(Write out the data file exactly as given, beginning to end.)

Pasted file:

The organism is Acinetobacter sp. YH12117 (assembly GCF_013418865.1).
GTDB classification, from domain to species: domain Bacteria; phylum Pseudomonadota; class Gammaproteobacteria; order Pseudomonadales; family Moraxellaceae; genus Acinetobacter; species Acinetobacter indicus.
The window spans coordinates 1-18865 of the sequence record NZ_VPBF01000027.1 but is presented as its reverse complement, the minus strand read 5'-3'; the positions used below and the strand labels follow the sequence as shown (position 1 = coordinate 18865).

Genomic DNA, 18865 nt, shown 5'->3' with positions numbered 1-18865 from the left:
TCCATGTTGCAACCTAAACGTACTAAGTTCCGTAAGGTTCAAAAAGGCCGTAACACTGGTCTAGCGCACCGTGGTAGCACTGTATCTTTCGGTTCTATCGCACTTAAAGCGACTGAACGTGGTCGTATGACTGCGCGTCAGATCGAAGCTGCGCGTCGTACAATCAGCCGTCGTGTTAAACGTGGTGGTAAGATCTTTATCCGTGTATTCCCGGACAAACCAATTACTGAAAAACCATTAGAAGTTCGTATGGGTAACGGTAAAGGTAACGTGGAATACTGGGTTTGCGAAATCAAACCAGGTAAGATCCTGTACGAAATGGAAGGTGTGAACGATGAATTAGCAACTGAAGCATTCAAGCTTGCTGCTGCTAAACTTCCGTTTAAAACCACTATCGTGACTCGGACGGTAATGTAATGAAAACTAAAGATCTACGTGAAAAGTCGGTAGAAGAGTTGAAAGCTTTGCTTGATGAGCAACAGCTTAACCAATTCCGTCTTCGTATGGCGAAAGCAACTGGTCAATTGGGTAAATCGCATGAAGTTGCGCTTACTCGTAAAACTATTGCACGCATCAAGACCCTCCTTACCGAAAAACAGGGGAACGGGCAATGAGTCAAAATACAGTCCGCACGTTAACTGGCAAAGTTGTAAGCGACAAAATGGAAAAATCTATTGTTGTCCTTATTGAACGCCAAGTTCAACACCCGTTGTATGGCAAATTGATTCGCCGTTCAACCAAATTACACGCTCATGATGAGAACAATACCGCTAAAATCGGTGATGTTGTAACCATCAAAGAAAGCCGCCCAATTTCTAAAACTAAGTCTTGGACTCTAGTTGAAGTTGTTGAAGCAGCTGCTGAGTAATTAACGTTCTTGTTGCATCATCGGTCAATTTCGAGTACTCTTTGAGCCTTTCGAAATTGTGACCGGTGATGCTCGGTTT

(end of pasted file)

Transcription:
The organism is Acinetobacter sp. YH12117 (assembly GCF_013418865.1).
GTDB classification, from domain to species: domain Bacteria; phylum Pseudomonadota; class Gammaproteobacteria; order Pseudomonadales; family Moraxellaceae; genus Acinetobacter; species Acinetobacter indicus.
The window spans coordinates 1-18865 of the sequence record NZ_VPBF01000027.1 but is presented as its reverse complement, the minus strand read 5'-3'; the positions used below and the strand labels follow the sequence as shown (position 1 = coordinate 18865).

Genomic DNA, 18865 nt, shown 5'->3' with positions numbered 1-18865 from the left:
TCCATGTTGCAACCTAAACGTACTAAGTTCCGTAAGGTTCAAAAAGGCCGTAACACTGGTCTAGCGCACCGTGGTAGCACTGTATCTTTCGGTTCTATCGCACTTAAAGCGACTGAACGTGGTCGTATGACTGCGCGTCAGATCGAAGCTGCGCGTCGTACAATCAGCCGTCGTGTTAAACGTGGTGGTAAGATCTTTATCCGTGTATTCCCGGACAAACCAATTACTGAAAAACCATTAGAAGTTCGTATGGGTAACGGTAAAGGTAACGTGGAATACTGGGTTTGCGAAATCAAACCAGGTAAGATCCTGTACGAAATGGAAGGTGTGAACGATGAATTAGCAACTGAAGCATTCAAGCTTGCTGCTGCTAAACTTCCGTTTAAAACCACTATCGTGACTCGGACGGTAATGTAATGAAAACTAAAGATCTACGTGAAAAGTCGGTAGAAGAGTTGAAAGCTTTGCTTGATGAGCAACAGCTTAACCAATTCCGTCTTCGTATGGCGAAAGCAACTGGTCAATTGGGTAAATCGCATGAAGTTGCGCTTACTCGTAAAACTATTGCACGCATCAAGACCCTCCTTACCGAAAAACAGGGGAACGGGCAATGAGTCAAAATACAGTCCGCACGTTAACTGGCAAAGTTGTAAGCGACAAAATGGAAAAATCTATTGTTGTCCTTATTGAACGCCAAGTTCAACACCCGTTGTATGGCAAATTGATTCGCCGTTCAACCAAATTACACGCTCATGATGAGAACAATACCGCTAAAATCGGTGATGTTGTAACCATCAAAGAAAGCCGCCCAATTTCTAAAACTAAGTCTTGGACTCTAGTTGAAGTTGTTGAAGCAGCTGCTGAGTAATTAACGTTCTTGTTGCATCATCGGTCAATTTCGAGTACTCTTTGAGCCTTTCGAAATTGTGACCGGTGATGCTCGGTTT